Q&A: Self insurance brings risk

Dear Liz: A letter writer in your column says that “self insurance,” or going without health insurance, “certainly reinforces healthy lifestyle choices.” My husband made all of those “right” choices for more than 60 years, which was absolutely no protection against being diagnosed with brain cancer. Your penny-pinching correspondent might currently be running marathons or doing daily yoga, but as Clint Eastwood put it: “You’ve gotta ask yourself one question: ‘Do I feel lucky? Well, do ya, punk?’”

Answer: As a nation, we could certainly lower our healthcare costs by choosing healthier lifestyles — exercising, avoiding obesity, not smoking and so on. But accident or illness can strike even the healthiest among us, which is why health insurance is a necessity not just to ensure we can get care but to protect against catastrophic medical bills.

Unfortunately, as human beings we often have the delusion that what’s happened in the recent past will continue indefinitely. If we’ve been lucky with our health, we may think that will always be the case. The reality is that everybody’s luck runs out at some point, and often does so at great expense.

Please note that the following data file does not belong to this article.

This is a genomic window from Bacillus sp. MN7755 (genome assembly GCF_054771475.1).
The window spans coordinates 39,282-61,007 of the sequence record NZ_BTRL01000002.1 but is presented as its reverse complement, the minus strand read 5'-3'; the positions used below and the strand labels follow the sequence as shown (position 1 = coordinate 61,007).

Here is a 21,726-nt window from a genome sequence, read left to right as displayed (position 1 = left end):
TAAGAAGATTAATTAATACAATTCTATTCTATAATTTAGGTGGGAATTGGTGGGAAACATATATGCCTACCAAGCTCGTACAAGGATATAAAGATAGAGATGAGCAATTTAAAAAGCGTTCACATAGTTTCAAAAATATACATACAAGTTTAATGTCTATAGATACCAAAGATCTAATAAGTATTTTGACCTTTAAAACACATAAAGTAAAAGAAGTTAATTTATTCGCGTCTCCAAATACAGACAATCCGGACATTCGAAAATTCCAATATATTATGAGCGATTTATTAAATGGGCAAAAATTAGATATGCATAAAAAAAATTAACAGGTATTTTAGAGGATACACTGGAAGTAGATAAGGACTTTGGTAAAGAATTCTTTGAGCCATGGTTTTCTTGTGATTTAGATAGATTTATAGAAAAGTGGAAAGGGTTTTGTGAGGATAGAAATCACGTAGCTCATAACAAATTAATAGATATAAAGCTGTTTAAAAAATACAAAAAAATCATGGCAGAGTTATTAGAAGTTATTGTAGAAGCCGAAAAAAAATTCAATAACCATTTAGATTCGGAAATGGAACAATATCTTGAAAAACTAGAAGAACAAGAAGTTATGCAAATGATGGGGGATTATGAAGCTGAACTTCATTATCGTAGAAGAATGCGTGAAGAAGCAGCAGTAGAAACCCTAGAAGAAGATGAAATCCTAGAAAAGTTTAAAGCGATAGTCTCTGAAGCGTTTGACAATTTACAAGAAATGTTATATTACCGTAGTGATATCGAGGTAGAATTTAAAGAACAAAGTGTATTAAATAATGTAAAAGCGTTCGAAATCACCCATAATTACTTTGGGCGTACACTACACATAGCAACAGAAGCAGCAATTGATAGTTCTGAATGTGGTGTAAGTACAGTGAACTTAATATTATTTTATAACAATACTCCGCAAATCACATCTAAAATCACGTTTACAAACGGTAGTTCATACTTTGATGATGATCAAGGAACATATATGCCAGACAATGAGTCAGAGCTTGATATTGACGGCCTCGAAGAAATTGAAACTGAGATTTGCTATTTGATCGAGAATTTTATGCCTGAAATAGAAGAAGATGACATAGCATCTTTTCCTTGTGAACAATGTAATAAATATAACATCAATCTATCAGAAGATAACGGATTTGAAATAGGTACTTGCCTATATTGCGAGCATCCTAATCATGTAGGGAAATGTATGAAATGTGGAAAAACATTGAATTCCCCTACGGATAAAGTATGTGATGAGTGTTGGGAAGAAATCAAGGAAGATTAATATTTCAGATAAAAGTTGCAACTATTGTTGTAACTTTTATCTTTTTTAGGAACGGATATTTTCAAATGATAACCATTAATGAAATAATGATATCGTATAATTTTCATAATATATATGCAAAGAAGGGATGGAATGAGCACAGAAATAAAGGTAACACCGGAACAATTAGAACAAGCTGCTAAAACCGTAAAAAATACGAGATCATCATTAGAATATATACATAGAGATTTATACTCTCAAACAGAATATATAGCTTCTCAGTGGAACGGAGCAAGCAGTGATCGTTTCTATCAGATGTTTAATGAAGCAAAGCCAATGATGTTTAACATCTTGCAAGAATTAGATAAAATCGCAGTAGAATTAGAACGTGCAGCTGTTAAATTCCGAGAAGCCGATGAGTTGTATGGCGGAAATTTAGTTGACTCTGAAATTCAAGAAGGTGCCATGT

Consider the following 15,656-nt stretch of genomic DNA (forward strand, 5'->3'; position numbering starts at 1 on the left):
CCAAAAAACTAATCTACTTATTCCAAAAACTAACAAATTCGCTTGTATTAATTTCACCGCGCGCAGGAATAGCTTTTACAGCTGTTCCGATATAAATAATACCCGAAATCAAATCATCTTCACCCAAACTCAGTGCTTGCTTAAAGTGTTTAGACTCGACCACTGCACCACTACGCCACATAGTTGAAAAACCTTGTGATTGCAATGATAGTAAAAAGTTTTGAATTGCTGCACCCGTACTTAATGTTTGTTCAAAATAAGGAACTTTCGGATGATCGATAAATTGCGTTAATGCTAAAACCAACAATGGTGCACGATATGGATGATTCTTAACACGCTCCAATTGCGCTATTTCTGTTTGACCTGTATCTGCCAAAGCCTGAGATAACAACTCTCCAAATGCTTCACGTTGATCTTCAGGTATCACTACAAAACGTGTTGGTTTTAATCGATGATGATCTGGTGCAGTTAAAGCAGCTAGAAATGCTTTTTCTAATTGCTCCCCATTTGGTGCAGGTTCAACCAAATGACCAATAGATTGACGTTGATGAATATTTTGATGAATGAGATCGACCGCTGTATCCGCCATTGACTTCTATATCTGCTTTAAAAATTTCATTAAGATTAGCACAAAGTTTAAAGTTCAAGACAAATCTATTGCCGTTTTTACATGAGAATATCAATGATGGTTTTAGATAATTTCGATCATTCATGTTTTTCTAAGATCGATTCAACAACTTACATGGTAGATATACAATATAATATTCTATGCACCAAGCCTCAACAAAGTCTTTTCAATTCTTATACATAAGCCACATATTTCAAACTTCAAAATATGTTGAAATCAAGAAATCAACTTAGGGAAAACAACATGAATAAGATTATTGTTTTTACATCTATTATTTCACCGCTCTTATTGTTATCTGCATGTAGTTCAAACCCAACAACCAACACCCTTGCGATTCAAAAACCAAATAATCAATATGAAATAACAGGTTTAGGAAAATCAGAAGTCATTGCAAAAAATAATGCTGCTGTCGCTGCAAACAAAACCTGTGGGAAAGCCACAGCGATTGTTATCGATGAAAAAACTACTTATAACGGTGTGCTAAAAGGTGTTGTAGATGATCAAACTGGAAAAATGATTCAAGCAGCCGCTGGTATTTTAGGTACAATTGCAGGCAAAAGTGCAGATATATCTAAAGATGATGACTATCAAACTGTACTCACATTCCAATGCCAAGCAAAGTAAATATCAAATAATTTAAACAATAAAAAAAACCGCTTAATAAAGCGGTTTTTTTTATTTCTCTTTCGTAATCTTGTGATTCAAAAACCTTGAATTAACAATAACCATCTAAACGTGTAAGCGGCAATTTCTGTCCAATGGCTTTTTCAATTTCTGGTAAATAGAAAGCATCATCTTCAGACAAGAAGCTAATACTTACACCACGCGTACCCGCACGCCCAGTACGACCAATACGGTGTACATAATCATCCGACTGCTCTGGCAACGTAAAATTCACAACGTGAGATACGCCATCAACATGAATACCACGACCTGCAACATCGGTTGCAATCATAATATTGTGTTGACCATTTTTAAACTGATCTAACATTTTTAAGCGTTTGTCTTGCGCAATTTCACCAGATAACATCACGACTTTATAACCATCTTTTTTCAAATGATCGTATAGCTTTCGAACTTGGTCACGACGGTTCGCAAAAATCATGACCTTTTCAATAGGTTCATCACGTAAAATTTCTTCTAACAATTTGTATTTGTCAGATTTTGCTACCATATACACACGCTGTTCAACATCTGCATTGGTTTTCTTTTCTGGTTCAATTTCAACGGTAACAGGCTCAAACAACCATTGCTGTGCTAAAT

Q&A: Mother-daughter drama and the financial ties that bind

Dear Liz: My mother is turning 92 this month. Due to a dispute, my mother amended her will last year and stated that my inheritance had to be used for a certain purpose.

My brother sent me the amendment and told me he will enforce my mother’s wishes. He also told me that I had to send a letter to him after my mother dies if I do not want anything from her trust. Is this accurate?

I want to put it in writing before my mother dies that I do not want a penny from her trust. I want to be completely estranged from my family and their control. Do I need a lawyer to do this, and do I have to wait until her death to put this in writing?

Answer: Consider showing the email to an experienced estate planning attorney to find out how much actual control your mother will have from beyond the grave. There may be workarounds that you (and your mother) haven’t considered.

If you decide you don’t want the money after her death, you can “disclaim” it in the letter your brother described. While it may seem more satisfying to make the point while your mother is still alive, you cannot force her to disinherit you any more than she can force you to take the money if you don’t want it.

Q&A: Going without health insurance isn’t wise